The Maldives still make for a magical getaway
Could you ever tire of this Indian Ocean favourite? Sam Wylie-Harris rediscovers her love for the islands at the new Faarufushi hotel.
Racing into the sunset, I feel a warm glow on my face, even though I'm shielding myself from the sun's rays with a wide-brimmed hat. We've been skimming across the crystal-clear waters of the Indian Ocean for 20 minutes, and it feels as if time's standing still, with nothing on the horizon but a sinking sun.
Then, like a mirage, a lush green island looms into view. As we circle its silver sandy shores, I feel a tickle of excitement. Within clear view is a table for two, a parasol, bean bags, chef in whites, two waiters and a fired-up BBQ.
We're handed flutes of ice-cold fizz, and as dusk falls, we tuck into plates of Cajun-spiced yellowfin tuna, seabass, king prawns and wagyu steak, topped with more fizz and wine.
By the time papaya is served, we're so relaxed, all our cares have been washed out to sea, and we're chatting and laughing like two love-struck teenagers under a blanket of stars.
This romantically remote desert island dining takes place at the newly opened Faarufushi, the latest addition to Raa Atoll.
A scenic 50-minute seaplane journey north of Male, this small coral island has 37 beach bungalows and 42 water villas, each marked by a thatched roof of coconut leaves and mesmerizing views of the turquoise lagoon - and most boast private infinity pools.
Tellingly, the flora and fauna have been carefully preserved, and at first sight, the showstopping 45-metre pool (just shy of Olympic-sized) is so expertly cushioned amongst the tall palm trees, you'd think it was how mother nature intended.
Sleeping in style
Our huge water villa is about 200-metres down the jetty (golf buggies ferry guests to and fro), and days are topped and tailed with dips in the sea.
Just steps away from our king-sized bed (with 400 thread-count sheets), we snorkel, sunbathe, and casually sip rose from our well-stocked wine fridge.
The nature-inspired decor combines warm woody tones with swatches of turquoise, and little touches include a coconut with roots in a vase of water. The rattan rocking chair, raffia slippers and an origami elephant towel at turn-down service are a world away from our bijou flat back home.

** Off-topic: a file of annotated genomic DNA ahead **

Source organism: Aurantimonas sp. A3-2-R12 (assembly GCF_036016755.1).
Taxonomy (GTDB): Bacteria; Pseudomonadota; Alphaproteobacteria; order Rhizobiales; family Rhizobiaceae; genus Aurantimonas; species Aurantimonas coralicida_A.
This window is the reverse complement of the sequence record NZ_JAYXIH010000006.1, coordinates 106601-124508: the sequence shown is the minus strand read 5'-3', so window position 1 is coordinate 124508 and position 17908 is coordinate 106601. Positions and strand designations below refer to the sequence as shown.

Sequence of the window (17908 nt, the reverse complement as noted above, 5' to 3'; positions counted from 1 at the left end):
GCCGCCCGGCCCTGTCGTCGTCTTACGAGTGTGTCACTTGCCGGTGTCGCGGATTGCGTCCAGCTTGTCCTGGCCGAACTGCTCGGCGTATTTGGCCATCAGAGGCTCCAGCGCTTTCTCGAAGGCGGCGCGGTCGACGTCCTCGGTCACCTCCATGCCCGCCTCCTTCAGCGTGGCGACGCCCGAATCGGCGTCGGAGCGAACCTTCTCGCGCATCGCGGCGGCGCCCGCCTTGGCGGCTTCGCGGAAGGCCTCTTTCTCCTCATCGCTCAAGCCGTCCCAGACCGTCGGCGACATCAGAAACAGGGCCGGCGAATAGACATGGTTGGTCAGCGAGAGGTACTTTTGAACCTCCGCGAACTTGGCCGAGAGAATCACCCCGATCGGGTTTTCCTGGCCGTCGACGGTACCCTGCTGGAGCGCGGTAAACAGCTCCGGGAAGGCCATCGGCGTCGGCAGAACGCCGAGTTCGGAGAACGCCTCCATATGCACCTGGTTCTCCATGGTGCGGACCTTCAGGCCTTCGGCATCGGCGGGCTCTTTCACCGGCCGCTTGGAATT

Wining and dining
Four restaurants operate in the resort, with smiley, engaging staff providing friendly service. Turn up barefoot and breakfast like a king in Iru (the Dhivehi word for sun), which serves an impressive hot and cold buffet, as well as a la carte.
We enjoy lunches sitting by the pool at Sangu (meaning shell horn), which serves the best sashimi - or the beach restaurant Athiri, where ceviche and Korean chicken wings are 'finger licking' good.
On one special evening, we get dolled up for Eclipse. Their fine-dining restaurant rests on stilts overlooking the lagoon and the intimate ambience feels deliciously romantic.
Strolling down the jetty for sundowners in adjacent Boli Bar, we're diverted by our barman excitedly pointing to the water. In utter amazement, we watch rare eagle rays glide past us at high tide.
Spa and relaxation
Burning incense creates an air of sweet earthiness at Nika Spa (named after the Banyan tree in its pavilion), which has six couples' treatment rooms with luxurious en-suite bathrooms. Set on stilts, they resemble giant treehouses.
Three chimes of a gong ushers in our 60-minute Lombok massage, which combines medium pressure strokes and skin rolling to release any tension.
If you struggle with a massage, Nika offers complementary yoga sessions (based on the activity schedule).
Alternatively, walking barefoot along the shoreline and counting blacktip reef sharks (they're harmless) is the best therapy in the world.
During the day, staff tend to the trees and gardens, while at dusk, giant fruit bats sweep between the palms. Even though it only takes 15 minutes to walk around the island, there's always so much to explore.
This secluded hideaway isn't flash, but it is a dreamy paradise.